filed: October 4, 1985.
MARY LOU LAZOR AND JOSEPH E. LAZOR, HER HUSBAND, APPELLANTS,
GEORGE MILNE, KENNETH F. ANDREW, JAMES EARL FRANCE, DEAN H. BIER, CHARLES MORGAN, JOSEPH F. MASHIONE, THOMAS J. PALAMONE, EUGENE C. PUPILLI, JOHN MOZINA, AND ROBERT L. WALTERS
Appeal from the Order, November 26, 1984 in the Court of Common Pleas, Allegheny County, Civil, No. G.D. 84-15377.
Daniel M. Berger, Pittsburgh, for appellants.
Bernard W. O'Keefe, Pittsburgh, for appellees.
Rowley, Olszewski and Del Sole, JJ.
Author: Del Sole
[ 346 Pa. Super. Page 178]
The issue raised in this appeal is whether the trial court erred in sustaining Appellee's preliminary objections. The trial court concluded that Appellant's complaint failed to state a cause of action for intentional or negligent infliction
[ 346 Pa. Super. Page 179]
of emotional distress. We affirm the order of the trial court and conclude that the preliminary objections were properly sustained.
When considering preliminary objections in nature of a demurrer, we must accept as true all well-pleaded material facts set forth in the complaint as well as all inferences reasonably deducible therefrom. Donnelly v. DeBourke, 421 A.2d 826, 280 Pa. Super. 486 (1980). Viewed in light of the above standard, the facts alleged in Appellants' complaint indicate the following: Appellants, Joseph and Mary Lou Lazor, officers and members of the Board of Directors of the Club, sent Mary Lou Lazor a letter which stated:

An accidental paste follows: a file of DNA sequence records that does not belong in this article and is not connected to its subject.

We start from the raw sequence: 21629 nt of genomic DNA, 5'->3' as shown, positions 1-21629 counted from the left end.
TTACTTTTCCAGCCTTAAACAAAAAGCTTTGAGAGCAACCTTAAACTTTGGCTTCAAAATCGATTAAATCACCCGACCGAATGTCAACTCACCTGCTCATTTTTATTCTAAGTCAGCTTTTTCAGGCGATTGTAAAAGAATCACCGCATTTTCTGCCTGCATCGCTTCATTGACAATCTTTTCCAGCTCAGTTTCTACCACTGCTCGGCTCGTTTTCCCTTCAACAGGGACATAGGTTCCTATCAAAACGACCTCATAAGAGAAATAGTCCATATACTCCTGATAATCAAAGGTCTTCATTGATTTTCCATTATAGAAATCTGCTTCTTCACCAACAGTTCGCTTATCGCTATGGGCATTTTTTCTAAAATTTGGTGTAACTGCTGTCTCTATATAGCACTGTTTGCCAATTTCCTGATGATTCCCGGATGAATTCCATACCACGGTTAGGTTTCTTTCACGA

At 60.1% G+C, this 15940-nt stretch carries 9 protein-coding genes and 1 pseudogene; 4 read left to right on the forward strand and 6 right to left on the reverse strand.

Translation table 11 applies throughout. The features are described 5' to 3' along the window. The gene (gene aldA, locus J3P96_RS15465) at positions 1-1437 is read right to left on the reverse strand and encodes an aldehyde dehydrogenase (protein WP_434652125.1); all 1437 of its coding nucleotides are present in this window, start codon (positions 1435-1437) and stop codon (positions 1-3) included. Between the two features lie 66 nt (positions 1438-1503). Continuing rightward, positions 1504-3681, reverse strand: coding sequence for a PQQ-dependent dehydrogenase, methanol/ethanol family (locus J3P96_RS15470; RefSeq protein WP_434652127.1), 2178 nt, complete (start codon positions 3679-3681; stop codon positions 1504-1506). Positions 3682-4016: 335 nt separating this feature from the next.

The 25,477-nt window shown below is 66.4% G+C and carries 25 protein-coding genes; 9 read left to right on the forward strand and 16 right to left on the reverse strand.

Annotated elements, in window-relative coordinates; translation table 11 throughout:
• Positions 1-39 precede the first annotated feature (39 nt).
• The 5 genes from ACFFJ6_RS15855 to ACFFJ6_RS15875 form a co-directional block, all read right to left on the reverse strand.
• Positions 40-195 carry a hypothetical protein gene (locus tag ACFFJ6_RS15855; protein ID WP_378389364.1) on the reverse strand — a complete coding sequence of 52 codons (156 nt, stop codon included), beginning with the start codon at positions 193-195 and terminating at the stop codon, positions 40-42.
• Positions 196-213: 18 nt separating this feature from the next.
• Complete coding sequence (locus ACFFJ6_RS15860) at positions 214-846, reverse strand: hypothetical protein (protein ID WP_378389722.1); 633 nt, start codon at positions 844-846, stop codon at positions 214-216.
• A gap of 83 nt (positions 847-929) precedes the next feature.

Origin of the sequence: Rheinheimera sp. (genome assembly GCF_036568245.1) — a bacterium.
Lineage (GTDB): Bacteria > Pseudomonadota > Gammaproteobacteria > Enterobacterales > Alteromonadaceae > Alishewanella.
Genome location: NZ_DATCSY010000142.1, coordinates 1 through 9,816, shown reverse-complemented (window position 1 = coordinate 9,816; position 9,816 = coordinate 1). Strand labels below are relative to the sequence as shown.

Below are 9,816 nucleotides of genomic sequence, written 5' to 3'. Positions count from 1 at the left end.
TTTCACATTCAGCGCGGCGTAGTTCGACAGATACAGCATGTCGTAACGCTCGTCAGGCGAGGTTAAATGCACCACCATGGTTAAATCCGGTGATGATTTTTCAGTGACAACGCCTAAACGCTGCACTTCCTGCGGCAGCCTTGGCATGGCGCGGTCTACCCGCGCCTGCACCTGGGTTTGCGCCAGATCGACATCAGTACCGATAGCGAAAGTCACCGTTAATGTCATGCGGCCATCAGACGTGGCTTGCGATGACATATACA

It has been brought to the attention of the Board that you have been harassing employees, bringing your own food in the Club, and conducting yourself in the presence of new members in a manner prejudicial to the Club's welfare. This is to advise you that unless this sort of conduct, which the Board considers to be injurious to the good order, welfare and character of the Club ceases, the Board will find it necessary to take disciplinary action.